What is the way the engine works

Auto technology engines
Two-stroke engine, Wankel engine, Stirlin engine

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An overview of all automotive technology topics.

Here technical basics are explained in an understandable way for the layman!
We deliberately refrained from detailed explanations of complex relationships.

The two-stroke engine

In modern motor vehicle construction, the two-stroke engine is essentially important for two-wheelers (apart from the Trabbi). In shipbuilding, the two-stroke engine is often used as a diesel engine.

As the name suggests, the two-stroke engine - in contrast to the four-stroke engine - creates a complete work cycle during one crankshaft revolution. No valves are required for the gas exchange. The gas exchange is controlled by the piston and slots in the cylinder wall; the crank chamber below the piston is used to pre-compress the fuel-air mixture.
Valves, camshaft, timing belt / chain etc. and all that stuff is not needed!

There are also exotic species that have an outlet valve, and there is also a distinction between the "purging processes" of gas exchange in countercurrent purging, cocurrent purging, reverse purging, etc. This and the various inlet control systems should not be of interest to us at this point, where the basic functionality is to be explained.

Operation two-stroke engine

1st bar
The pre-compressed fresh gases flow into the combustion chamber via the open overflow duct and press the exhaust gases out of the exhaust duct. When going up, the piston first closes the overflow channel, then the outlet slot.
When the piston goes up, a vacuum is created below the piston, which sucks the fresh gases into the crank chamber as soon as the lower edge of the piston releases the inlet slot.

2nd bar
Shortly before TDC * the spark plug ignites the mixture. The piston is pushed to BDC by the expanding, burning gases. First, the piston opens the outlet slot before the overflow channel is released again.
The downward moving piston closes the inlet slot with the lower edge. The fresh gases are pre-compressed.

Operation two-stroke engine

Dead points are the reversal points of the piston:
  • OT = top dead center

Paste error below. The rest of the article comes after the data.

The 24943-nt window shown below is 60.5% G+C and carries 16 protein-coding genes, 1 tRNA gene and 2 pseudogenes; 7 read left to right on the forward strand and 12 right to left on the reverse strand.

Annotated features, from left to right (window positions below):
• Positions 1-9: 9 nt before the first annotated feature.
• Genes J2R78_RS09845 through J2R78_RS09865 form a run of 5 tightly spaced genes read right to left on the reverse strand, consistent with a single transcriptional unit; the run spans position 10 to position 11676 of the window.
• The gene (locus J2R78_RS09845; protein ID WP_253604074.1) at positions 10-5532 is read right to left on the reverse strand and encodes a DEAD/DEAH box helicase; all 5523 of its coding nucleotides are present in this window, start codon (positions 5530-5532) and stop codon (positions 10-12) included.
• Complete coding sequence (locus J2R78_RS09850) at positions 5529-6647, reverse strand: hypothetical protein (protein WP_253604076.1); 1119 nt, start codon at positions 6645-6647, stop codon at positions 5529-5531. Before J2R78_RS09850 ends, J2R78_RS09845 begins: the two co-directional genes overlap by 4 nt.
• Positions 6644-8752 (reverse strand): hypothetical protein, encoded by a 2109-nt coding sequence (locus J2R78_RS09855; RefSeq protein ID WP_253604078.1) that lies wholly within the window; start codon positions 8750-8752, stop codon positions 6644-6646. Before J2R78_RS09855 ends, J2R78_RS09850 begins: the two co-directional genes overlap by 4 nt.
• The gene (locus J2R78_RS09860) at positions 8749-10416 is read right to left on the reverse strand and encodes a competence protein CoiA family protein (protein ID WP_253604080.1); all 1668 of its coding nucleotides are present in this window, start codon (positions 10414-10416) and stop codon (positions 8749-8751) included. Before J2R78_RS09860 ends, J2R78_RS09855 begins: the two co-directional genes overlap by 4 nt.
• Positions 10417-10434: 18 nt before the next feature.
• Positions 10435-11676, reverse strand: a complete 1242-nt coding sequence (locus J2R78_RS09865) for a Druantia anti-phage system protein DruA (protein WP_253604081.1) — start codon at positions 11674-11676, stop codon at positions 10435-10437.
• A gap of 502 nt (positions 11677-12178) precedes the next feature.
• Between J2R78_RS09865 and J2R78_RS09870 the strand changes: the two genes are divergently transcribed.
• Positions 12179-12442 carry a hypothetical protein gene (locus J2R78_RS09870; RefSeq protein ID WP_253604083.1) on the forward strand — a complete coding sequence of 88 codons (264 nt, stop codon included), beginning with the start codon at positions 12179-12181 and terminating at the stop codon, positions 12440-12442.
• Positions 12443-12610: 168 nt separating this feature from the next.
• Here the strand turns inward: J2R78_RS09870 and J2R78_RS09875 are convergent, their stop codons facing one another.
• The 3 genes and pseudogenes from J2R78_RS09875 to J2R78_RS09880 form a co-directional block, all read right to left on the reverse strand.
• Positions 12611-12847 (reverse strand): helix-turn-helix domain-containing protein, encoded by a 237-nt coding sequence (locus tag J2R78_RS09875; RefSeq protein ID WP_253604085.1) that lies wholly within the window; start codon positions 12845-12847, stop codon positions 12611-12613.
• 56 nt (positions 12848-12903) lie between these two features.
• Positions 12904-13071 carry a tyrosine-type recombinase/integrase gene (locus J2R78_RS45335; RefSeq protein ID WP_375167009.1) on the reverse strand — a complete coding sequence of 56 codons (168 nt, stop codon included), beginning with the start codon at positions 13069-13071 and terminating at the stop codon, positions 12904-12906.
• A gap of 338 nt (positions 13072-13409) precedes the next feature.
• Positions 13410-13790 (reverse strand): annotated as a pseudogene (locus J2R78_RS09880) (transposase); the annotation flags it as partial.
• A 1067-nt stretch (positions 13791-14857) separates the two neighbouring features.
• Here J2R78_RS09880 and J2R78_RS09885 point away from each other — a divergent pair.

• UT = bottom dead center
Advantages and disadvantages:
Due to the design, the complete exchange of the exhaust gases with fresh gases is a problem, since the exhaust gases are removed from the combustion chamber by "purging". The exhaust gases are forced into the exhaust gas slot by the incoming fresh gases. The crank chamber must be pressure-resistant, the degree of filling of the cylinders with fresh gases is not great at 52 ... 70%. (Otto engine: 70 ... 92%)

The great advantages of the two-stroke engine are the simple, inexpensive construction, few moving parts and the higher performance with the same displacement compared to the four-stroke engine. Higher speeds can also be achieved.
However, sufficient lubrication of the crankshaft - around which the fuel / air mixture flows - must be ensured. This is usually achieved by adding oil to the fuel. A so-called "mixture" is filled up.

The rotary engine

Reciprocating engines have one major disadvantage:
The piston is continuously accelerated to a monkey tooth, then decelerated to zero and accelerated again in the other direction. This is of course ineffective, costs energy and stresses all components.
What could be more obvious than to design a motor whose piston already makes a circular movement and does not have to be braked!
The piston of the Wankel engine makes an almost circular movement and is therefore also known as a rotary piston engine or rotary engine.


The engine consists of three chambers, an eccentric shaft takes on the role of a crankshaft. In each chamber, a work cycle is carried out one after the other according to the four-cycle mode of suction, compression, work and discharge. The piston movement ensures the corresponding enlargement / reduction of the chambers. The gas exchange does not take place via valves, but via inlet / outlet channels. Ignition is initiated by a spark plug.

Not that easy, but with the sketch and animation on the right, the functional principle becomes clear. The piston has just completed 1/4 turn in the phases described.

  • only 2 rotating parts (eccentric shaft and piston)
  • low power-to-weight ratio
  • great smoothness
  • Insensitive to fuel (octane number)

The Stirling engine

For the sake of completeness, I would like to mention the Stirling engine, which is still underestimated in its possibilities!
Basically, this engine works according to a completely different functional principle of all the engines presented here, with external combustion or external heating.
Functional principle: (only schematically like the animation)
  • the gases in the red cylinder are heated from the outside
  • the gases expand and push the piston to TDC (direction crankshaft)
  • the piston in the blue cylinder connected to the crankshaft now pushes cold gases back into the red cylinder
  • these are reheated and immediately ...
Since no vehicle (known to me) is equipped with such an engine, I would like to refer those interested to the website of Peter Fette, who explains the function really well.

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